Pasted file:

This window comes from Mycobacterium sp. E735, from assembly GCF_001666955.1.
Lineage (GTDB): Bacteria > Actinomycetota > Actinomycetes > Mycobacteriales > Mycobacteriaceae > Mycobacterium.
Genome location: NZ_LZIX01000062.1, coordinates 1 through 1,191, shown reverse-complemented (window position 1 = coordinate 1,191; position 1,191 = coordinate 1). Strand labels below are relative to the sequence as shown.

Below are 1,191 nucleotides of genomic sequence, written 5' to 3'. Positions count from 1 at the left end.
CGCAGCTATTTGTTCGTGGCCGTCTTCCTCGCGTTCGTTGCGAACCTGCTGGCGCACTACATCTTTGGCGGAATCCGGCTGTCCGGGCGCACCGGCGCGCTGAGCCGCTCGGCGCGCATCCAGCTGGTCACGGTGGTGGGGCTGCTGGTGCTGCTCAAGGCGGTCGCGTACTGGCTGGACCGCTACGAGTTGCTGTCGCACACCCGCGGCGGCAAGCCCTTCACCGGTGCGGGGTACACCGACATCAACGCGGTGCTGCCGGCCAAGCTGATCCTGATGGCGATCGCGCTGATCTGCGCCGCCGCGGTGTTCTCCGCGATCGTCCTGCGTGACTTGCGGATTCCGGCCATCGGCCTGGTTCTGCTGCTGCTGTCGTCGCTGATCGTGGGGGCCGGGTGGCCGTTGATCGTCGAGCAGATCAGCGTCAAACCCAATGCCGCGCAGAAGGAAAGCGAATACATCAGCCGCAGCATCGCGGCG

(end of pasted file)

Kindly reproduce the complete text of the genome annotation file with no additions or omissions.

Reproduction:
This window comes from Mycobacterium sp. E735, from assembly GCF_001666955.1.
Lineage (GTDB): Bacteria > Actinomycetota > Actinomycetes > Mycobacteriales > Mycobacteriaceae > Mycobacterium.
Genome location: NZ_LZIX01000062.1, coordinates 1 through 1,191, shown reverse-complemented (window position 1 = coordinate 1,191; position 1,191 = coordinate 1). Strand labels below are relative to the sequence as shown.

Below are 1,191 nucleotides of genomic sequence, written 5' to 3'. Positions count from 1 at the left end.
CGCAGCTATTTGTTCGTGGCCGTCTTCCTCGCGTTCGTTGCGAACCTGCTGGCGCACTACATCTTTGGCGGAATCCGGCTGTCCGGGCGCACCGGCGCGCTGAGCCGCTCGGCGCGCATCCAGCTGGTCACGGTGGTGGGGCTGCTGGTGCTGCTCAAGGCGGTCGCGTACTGGCTGGACCGCTACGAGTTGCTGTCGCACACCCGCGGCGGCAAGCCCTTCACCGGTGCGGGGTACACCGACATCAACGCGGTGCTGCCGGCCAAGCTGATCCTGATGGCGATCGCGCTGATCTGCGCCGCCGCGGTGTTCTCCGCGATCGTCCTGCGTGACTTGCGGATTCCGGCCATCGGCCTGGTTCTGCTGCTGCTGTCGTCGCTGATCGTGGGGGCCGGGTGGCCGTTGATCGTCGAGCAGATCAGCGTCAAACCCAATGCCGCGCAGAAGGAAAGCGAATACATCAGCCGCAGCATCGCGGCG